No Road comprises nine chapters or sections, which are in turn subdivided into individually titled shorter pieces. The title of each chapter is sometimes (but not always) taken from the title of one of the pieces which appear in that chapter. Some of the chapters that appear in No Road are revised versions of works that were published previously in various journals and anthologies.
'Contemporary Australian cultural studies has seen a move towards a multimodal awareness of space and place in writing – a speculative turn in both critical and creative work confronting the subject/object dichotomy as a limitation in place-making. Theorists such as Ross Gibson, Stephen Muecke and Michael Farrell offer beautiful conceptualisations of written spaces, drawing from several philosophical traditions, which might give context to contemporary creative practices. This writing regularly draws from movement as an integral feature of the practice discussed, with walking emerging in several approaches to re-envision the poet wanderer. But it is also possible to trace in this writing an act of selfmanifestation, a desire for the ‘doing-making’ of self to be inscribed within the multimodal spaces created. This paper will argue that this layering of self and space in the act of writing is both akin to and actively opposing the tradition of Romantic thought. While several features of the practices invoked might seem to draw from similar acts of immersion in landscape, the underlying trope of the Romantic poet’s divine communion is inverted in the speculative drive towards multimodal relation.
'In this essay, I explore three texts written by white Australians that either attempt to explore Indigenous relationships to land or address the legacies of white settler violence. All of them might be considered as texts of reconciliation growing out of concerns generated by the Bringing Them Home Report (1996) on the separation of mixed-race children from their families and the 199os Decade of Reconciliation.3 All three texts seek new ways of belonging to country and new connections with peoples and landscapes. The narratives include Steven Muecke's No Road (Bitumen All the Way) (1997), Margaret Somerville's Body/Landscape Journals (1999), and Katrina Schlunke's Bluff Rock (2004). These hybrid, provisional texts exceed disciplinary and generic classifications. They self-consciously reflect upon the complex attachments and messy entanglements involved in white settler belonging, challenging what Aileen Moreton—Robinson calls the "possessive logic of white patriarchal sovereignty."5 Weaving together autobiographical material with post-colonial and postmodern theory, ethnography, spatial history, cultural geography, ecological ethics, and decolonizing critique, their narrators speak across cultures, attempting to negotiate a contested ground of knowledges, cosmologies, and modes of being; to forge an ethics of being together.'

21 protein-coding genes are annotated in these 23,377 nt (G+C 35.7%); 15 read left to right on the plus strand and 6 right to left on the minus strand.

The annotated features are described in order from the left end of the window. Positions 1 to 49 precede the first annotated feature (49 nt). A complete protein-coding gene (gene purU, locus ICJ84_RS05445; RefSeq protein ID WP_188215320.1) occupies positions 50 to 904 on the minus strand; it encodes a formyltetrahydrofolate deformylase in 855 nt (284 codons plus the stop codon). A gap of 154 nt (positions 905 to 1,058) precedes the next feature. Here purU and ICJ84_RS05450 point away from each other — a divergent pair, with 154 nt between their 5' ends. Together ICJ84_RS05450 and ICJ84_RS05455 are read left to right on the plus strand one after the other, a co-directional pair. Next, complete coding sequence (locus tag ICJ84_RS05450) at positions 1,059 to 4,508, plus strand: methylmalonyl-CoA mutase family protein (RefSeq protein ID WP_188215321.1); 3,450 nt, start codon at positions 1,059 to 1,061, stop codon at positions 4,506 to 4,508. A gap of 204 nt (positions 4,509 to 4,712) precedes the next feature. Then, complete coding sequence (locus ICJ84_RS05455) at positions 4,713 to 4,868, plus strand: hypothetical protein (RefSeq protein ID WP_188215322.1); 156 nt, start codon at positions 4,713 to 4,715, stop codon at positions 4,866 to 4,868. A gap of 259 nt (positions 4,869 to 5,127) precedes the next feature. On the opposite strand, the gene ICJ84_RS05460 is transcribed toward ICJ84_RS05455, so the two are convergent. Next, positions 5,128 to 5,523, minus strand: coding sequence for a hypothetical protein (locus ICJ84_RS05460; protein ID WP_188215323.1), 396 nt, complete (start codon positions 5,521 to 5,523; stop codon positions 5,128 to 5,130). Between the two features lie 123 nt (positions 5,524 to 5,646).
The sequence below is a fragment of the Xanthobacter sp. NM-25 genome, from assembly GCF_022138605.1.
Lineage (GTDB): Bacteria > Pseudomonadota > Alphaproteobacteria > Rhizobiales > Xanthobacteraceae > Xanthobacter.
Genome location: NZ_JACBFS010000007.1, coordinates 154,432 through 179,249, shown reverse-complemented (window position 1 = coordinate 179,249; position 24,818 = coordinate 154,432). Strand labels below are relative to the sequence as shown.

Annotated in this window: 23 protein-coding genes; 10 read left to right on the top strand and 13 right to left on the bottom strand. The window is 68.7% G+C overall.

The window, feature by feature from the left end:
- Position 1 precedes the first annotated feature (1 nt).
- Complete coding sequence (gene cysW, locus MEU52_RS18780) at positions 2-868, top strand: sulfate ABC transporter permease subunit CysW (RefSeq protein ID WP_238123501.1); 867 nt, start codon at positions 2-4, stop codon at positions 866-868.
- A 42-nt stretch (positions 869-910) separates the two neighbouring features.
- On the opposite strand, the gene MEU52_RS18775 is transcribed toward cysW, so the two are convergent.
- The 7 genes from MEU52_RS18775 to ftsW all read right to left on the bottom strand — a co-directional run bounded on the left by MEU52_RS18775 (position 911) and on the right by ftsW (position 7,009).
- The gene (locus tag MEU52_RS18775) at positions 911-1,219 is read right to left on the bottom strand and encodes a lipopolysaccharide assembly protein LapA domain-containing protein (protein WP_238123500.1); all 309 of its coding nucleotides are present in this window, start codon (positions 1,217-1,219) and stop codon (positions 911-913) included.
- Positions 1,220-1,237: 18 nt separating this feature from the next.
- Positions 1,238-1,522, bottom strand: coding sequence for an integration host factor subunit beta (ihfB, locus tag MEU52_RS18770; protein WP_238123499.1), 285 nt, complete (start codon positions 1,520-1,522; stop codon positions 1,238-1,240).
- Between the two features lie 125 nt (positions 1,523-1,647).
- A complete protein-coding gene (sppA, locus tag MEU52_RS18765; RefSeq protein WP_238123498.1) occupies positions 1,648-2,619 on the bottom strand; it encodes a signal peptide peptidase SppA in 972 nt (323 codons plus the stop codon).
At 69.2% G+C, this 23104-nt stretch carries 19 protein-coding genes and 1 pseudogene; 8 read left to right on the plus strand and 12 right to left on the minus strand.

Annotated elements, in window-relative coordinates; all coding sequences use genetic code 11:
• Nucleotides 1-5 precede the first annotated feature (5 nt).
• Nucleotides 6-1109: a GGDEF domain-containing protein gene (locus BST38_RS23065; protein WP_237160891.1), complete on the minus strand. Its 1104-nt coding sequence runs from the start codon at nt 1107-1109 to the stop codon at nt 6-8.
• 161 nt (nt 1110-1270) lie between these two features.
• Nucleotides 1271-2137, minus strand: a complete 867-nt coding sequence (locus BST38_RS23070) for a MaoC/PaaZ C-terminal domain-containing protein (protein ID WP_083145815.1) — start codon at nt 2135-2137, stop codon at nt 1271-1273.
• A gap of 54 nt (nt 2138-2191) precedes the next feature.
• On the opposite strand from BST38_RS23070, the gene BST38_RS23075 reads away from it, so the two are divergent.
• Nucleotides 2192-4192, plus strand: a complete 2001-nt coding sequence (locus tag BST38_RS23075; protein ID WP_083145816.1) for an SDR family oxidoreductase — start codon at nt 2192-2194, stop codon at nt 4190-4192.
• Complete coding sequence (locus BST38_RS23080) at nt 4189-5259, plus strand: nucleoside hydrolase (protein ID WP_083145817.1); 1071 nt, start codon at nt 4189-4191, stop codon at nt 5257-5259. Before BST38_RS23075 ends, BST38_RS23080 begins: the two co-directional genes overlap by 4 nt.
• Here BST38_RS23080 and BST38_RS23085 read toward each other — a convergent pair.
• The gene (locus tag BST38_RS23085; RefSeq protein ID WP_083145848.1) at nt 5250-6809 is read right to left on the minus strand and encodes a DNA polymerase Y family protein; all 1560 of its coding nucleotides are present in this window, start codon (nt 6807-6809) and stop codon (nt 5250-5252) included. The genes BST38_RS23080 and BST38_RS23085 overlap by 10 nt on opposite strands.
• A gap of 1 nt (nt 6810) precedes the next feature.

'Stephen Muecke’s No Road (bitumen all the way) is an ambitious work that blends travel, ethnography and cultural theory. Using the Aboriginal nexus between space, story and wandering (an area Bruce Chatwin explored in The Songlines), Muecke heads into the vast area of north-western Australia to document a personal journey, with no particular destination. He writes about this region and its Aboriginal communities without resorting to representing both landscape and people as a picturesque other (Chatwin’s weakness, according to Muecke, is his European, imperial aesthetic sense): “Communities lie on the tracks and byways of experience (the No Road of his title), not on the national highways of myth and ideology (the bitumen).” Muecke, in the tradition of Deleuze, conceives of writing as an endless journey, always keeping ideas…' (Introduction)